Food for thought: Examining the relationship between food thought suppression and weight-related outcomes

Rachel D. Barnes, Stacey Tantleff-Dunn

Research output: Contribution to journalArticlepeer-review

46 Scopus citations

Abstract

The current study sought to extend previous eating behaviors and thought suppression literature by assessing the relationship between food thought suppression and weight-related outcomes. Three hundred and twelve overweight/obese community men and women completed self-report measures of thought suppression, weight history, and eating behaviors. Women were more likely than men to endorse food thought suppression, as were individuals who currently were dieting, when compared with those nondieters. Food thought suppression also predicted binge eating, food cravings, and other eating disordered symptoms. Results have implications for obesity and support further exploration of third wave interventions, such as Acceptance and Commitment Therapy and Mindfulness, in the treatment of obesity.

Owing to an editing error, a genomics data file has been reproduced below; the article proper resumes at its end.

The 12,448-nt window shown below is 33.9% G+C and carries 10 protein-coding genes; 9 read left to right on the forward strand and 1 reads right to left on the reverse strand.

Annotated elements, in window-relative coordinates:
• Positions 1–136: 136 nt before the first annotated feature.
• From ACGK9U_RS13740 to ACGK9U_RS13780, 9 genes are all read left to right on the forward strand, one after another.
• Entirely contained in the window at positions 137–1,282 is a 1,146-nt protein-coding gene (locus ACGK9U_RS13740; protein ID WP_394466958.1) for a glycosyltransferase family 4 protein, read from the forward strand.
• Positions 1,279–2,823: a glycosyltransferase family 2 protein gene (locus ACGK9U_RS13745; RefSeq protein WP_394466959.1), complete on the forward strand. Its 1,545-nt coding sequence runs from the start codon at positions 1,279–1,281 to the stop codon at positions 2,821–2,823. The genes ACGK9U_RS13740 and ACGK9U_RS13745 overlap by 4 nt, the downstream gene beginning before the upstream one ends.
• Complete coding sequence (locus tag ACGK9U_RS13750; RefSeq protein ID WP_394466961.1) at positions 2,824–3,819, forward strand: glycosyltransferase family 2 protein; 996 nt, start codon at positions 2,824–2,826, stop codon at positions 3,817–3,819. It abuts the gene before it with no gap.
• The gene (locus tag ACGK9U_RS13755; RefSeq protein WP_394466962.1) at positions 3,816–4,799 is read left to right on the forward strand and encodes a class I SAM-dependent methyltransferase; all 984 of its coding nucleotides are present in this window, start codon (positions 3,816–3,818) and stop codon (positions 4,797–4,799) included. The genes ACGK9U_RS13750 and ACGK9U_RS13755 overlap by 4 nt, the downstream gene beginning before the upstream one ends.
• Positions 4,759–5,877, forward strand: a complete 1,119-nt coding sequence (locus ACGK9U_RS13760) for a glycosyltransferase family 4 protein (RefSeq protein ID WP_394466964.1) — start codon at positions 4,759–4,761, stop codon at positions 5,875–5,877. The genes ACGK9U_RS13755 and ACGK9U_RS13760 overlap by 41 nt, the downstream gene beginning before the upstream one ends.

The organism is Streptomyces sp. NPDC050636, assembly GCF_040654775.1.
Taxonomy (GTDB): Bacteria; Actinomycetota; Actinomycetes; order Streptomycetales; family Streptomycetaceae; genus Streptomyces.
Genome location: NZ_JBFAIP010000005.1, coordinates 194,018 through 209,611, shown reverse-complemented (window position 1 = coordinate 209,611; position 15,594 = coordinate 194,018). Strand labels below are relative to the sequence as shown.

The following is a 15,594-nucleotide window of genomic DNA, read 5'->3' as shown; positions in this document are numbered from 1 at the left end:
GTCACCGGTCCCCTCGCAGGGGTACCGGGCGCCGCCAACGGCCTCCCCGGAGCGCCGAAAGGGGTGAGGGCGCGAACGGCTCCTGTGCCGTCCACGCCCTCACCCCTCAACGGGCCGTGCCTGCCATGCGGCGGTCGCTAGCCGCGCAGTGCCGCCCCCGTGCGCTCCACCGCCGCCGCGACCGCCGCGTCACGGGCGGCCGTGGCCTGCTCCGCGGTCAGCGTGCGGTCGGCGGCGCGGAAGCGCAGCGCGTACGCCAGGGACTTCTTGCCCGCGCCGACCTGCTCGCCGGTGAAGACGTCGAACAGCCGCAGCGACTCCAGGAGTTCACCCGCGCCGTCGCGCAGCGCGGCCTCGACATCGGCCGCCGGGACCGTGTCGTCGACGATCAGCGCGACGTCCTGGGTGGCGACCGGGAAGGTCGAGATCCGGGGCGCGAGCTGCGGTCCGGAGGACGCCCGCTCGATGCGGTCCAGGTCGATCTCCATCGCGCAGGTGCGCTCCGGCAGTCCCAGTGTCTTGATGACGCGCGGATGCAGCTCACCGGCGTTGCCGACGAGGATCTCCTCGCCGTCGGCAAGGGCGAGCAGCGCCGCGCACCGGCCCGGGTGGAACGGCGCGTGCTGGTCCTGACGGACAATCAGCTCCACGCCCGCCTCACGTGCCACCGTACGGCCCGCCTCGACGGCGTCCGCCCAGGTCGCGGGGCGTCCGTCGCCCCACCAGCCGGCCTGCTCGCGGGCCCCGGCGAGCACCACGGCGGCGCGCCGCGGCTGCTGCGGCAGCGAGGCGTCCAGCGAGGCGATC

Original languageEnglish (US)
Pages (from-to)175-179
Number of pages5
JournalEating Behaviors
Volume11
Issue number3
DOIs
StatePublished - Aug 2010
Externally publishedYes

Keywords

  • Binge eating
  • Eating disorder
  • Food cravings
  • Obesity
  • Thought suppression
  • Weight

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